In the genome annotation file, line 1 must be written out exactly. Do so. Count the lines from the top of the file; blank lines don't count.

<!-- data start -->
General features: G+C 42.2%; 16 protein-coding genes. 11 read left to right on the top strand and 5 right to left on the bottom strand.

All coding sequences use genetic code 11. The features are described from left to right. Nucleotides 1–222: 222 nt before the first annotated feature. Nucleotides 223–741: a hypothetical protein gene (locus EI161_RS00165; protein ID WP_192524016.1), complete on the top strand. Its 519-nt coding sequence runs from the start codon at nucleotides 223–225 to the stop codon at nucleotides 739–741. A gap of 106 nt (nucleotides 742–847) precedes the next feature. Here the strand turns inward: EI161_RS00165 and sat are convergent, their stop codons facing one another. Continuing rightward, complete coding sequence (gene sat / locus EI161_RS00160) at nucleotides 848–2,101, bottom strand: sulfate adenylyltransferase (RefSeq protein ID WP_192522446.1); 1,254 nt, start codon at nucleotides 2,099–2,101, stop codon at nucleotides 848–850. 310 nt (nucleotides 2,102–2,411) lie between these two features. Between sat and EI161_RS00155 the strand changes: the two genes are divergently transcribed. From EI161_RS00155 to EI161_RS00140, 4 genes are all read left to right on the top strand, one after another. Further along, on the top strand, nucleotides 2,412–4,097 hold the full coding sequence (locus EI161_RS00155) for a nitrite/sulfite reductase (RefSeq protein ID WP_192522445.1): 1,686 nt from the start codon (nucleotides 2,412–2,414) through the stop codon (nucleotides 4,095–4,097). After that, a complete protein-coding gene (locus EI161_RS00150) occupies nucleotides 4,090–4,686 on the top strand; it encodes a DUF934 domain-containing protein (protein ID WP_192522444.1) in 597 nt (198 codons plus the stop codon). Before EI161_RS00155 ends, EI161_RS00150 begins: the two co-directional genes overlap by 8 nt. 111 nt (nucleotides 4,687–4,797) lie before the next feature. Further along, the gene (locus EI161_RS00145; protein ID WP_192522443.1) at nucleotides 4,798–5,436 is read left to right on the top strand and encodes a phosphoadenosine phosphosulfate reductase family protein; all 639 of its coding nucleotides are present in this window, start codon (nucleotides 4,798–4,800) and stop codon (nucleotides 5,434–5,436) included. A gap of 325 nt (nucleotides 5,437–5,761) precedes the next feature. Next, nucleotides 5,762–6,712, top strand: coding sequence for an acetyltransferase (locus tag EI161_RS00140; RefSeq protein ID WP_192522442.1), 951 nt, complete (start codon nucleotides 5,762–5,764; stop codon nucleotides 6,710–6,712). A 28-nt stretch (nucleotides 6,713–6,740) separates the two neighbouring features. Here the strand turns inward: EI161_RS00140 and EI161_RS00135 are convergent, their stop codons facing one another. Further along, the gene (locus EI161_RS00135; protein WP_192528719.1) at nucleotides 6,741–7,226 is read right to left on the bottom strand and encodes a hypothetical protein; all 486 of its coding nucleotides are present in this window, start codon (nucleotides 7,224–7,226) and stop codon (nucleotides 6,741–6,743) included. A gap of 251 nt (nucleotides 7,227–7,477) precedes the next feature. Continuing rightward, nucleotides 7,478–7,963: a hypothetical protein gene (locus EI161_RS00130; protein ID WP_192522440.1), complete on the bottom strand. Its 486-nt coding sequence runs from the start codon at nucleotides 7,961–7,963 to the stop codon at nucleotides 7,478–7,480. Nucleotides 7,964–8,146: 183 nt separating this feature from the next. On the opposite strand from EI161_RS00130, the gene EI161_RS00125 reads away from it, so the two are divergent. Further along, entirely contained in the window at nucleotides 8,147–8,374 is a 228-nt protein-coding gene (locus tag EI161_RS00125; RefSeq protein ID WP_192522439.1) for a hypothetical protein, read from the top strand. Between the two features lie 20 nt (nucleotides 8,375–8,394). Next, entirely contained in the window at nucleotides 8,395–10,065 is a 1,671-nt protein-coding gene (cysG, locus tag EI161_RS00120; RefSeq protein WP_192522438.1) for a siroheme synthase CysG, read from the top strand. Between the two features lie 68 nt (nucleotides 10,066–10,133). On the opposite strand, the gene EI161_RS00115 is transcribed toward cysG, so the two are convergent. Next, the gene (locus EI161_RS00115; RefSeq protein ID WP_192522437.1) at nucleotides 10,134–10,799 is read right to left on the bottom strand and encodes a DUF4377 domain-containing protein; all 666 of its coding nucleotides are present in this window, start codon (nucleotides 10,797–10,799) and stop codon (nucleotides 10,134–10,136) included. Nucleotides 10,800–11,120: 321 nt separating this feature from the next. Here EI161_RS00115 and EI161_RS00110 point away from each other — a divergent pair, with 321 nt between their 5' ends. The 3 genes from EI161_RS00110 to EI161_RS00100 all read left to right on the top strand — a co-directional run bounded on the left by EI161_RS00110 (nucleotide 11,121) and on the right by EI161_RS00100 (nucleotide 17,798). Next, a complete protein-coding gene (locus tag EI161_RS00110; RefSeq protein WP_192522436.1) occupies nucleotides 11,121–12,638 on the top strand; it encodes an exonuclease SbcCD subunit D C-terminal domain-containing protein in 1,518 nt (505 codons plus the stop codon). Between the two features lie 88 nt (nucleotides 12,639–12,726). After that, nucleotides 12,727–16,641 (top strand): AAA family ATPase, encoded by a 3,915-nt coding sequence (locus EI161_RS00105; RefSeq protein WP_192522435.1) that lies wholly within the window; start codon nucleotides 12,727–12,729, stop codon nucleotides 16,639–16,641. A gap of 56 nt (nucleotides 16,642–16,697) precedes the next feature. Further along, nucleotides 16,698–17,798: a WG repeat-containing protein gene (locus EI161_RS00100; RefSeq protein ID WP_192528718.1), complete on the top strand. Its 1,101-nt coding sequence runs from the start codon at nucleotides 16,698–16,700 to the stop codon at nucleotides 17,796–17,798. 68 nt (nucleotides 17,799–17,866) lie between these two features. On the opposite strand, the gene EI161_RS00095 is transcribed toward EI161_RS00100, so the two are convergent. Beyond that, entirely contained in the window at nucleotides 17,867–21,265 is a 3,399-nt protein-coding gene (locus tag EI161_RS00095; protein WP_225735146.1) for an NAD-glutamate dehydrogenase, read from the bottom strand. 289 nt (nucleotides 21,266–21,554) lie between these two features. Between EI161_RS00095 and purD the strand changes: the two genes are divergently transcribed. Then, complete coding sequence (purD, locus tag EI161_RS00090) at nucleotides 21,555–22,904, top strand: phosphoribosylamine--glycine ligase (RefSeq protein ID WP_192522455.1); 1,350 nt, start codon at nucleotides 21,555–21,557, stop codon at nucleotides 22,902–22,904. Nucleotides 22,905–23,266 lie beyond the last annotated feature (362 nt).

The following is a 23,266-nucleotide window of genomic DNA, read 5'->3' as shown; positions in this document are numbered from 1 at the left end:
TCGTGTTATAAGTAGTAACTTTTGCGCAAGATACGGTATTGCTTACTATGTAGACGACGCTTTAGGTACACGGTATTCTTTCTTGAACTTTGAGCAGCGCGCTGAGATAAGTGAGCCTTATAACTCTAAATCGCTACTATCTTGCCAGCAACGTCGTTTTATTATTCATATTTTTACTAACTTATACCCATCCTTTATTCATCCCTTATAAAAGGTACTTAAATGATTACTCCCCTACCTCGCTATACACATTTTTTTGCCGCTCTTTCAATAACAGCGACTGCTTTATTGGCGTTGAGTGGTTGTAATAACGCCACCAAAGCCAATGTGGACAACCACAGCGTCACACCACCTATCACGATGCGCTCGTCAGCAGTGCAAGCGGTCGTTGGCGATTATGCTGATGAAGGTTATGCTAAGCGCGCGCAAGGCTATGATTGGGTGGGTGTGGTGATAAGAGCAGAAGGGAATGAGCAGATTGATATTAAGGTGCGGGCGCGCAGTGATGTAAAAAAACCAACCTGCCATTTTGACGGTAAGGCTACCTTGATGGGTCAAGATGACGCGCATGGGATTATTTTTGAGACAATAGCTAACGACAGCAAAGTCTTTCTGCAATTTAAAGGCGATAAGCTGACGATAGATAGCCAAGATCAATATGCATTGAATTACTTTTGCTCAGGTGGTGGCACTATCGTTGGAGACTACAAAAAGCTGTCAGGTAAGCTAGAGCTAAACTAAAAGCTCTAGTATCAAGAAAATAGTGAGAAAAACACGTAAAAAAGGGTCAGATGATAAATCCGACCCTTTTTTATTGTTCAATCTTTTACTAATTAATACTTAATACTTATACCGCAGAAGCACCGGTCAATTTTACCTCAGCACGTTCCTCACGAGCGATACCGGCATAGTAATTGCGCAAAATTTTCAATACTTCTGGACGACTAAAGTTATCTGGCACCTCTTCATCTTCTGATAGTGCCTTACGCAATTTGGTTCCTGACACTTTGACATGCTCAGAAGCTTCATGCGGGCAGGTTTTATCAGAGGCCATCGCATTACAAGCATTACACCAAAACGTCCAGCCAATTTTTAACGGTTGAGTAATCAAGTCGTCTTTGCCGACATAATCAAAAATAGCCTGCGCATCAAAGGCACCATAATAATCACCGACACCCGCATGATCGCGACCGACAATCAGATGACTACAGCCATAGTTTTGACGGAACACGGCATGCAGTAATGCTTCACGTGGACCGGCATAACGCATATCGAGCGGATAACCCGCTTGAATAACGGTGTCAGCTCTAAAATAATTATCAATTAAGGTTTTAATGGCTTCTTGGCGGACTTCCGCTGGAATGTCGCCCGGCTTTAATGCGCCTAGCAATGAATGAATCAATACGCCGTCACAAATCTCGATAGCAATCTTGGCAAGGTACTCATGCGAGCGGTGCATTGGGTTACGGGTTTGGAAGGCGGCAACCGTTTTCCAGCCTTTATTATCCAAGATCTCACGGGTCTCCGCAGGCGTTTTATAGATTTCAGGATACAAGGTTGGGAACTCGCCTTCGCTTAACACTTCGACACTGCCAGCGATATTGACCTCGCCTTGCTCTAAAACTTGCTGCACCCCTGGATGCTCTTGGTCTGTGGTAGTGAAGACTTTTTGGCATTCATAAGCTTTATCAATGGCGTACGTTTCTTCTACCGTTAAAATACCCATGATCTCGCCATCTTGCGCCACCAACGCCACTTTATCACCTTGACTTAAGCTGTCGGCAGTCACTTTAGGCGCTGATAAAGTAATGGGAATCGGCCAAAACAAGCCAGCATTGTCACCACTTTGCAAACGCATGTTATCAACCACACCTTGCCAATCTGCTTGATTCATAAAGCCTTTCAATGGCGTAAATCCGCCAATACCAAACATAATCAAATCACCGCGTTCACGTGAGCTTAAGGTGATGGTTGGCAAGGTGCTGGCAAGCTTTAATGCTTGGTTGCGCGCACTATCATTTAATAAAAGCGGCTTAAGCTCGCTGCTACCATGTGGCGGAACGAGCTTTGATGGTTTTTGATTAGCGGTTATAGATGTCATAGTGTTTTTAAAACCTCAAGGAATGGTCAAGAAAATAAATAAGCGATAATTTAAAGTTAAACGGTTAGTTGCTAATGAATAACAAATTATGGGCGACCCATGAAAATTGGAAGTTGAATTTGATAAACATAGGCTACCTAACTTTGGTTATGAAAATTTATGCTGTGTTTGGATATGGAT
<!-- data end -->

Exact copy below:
General features: G+C 42.2%; 16 protein-coding genes. 11 read left to right on the top strand and 5 right to left on the bottom strand.